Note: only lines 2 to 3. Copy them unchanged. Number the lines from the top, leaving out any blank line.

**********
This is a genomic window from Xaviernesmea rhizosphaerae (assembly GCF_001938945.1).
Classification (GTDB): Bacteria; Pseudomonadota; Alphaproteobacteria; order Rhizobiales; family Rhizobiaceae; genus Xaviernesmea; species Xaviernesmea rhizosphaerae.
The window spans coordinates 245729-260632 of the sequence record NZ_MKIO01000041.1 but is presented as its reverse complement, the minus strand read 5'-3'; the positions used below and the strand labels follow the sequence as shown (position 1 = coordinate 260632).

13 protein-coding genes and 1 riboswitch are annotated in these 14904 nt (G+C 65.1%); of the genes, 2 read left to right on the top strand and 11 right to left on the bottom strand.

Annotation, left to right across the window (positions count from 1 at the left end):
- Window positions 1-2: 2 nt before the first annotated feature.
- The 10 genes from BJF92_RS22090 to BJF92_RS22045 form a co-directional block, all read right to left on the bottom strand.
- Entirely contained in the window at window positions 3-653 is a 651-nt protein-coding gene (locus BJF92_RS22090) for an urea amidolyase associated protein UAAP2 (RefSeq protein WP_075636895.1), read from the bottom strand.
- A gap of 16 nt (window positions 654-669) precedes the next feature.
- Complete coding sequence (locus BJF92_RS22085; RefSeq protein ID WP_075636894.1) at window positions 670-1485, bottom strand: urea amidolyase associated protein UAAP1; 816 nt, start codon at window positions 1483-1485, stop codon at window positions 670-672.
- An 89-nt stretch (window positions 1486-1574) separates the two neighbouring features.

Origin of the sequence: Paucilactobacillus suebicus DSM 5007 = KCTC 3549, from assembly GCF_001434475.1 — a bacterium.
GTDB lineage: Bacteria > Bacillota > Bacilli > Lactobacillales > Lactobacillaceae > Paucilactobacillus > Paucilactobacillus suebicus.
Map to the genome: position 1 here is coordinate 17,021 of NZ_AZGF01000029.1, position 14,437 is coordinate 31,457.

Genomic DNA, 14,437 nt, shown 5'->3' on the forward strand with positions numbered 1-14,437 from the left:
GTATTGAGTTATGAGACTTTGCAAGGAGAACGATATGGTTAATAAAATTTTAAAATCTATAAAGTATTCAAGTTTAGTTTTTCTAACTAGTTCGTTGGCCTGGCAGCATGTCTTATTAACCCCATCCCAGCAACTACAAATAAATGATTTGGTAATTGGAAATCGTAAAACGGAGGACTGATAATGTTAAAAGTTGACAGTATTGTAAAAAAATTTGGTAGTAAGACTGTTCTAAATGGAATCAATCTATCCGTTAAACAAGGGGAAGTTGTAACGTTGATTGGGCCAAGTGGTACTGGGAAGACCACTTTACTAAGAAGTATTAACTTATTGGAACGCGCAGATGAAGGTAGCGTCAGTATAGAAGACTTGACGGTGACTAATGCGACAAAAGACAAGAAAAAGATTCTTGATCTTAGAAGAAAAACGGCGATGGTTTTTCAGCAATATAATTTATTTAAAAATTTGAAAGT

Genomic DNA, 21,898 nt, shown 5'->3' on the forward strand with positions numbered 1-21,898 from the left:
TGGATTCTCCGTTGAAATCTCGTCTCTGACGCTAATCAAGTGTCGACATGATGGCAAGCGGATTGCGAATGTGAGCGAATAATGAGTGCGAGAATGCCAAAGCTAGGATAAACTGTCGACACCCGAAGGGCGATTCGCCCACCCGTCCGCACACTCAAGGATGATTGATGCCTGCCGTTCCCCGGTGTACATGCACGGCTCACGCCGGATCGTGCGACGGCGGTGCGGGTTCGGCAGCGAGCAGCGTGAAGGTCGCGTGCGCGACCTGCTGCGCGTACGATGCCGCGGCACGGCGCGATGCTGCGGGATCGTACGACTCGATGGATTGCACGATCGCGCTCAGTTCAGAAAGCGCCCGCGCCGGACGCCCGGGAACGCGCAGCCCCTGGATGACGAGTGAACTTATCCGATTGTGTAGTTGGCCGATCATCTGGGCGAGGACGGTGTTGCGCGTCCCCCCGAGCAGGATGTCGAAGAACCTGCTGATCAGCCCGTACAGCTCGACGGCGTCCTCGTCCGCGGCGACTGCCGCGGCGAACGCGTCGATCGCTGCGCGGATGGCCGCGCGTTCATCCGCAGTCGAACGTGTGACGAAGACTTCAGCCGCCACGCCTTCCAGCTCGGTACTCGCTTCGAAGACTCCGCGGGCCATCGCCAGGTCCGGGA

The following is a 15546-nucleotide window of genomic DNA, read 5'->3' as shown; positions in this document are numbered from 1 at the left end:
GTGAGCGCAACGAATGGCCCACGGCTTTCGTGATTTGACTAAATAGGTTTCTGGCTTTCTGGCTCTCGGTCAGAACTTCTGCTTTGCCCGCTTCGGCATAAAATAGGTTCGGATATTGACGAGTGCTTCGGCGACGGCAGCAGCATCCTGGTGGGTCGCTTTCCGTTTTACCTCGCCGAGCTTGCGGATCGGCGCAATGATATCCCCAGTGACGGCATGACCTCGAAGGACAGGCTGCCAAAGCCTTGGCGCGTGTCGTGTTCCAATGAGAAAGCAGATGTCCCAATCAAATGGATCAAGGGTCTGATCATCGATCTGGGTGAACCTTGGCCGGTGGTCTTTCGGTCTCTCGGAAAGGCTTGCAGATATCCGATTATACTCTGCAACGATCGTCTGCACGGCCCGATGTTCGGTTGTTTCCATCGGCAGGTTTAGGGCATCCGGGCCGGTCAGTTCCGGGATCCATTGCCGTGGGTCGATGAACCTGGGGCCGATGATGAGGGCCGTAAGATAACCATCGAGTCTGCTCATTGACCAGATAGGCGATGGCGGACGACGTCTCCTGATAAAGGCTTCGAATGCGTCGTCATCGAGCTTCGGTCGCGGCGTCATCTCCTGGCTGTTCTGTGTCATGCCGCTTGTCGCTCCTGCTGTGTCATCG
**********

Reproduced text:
Classification (GTDB): Bacteria; Pseudomonadota; Alphaproteobacteria; order Rhizobiales; family Rhizobiaceae; genus Xaviernesmea; species Xaviernesmea rhizosphaerae.
The window spans coordinates 245729-260632 of the sequence record NZ_MKIO01000041.1 but is presented as its reverse complement, the minus strand read 5'-3'; the positions used below and the strand labels follow the sequence as shown (position 1 = coordinate 260632).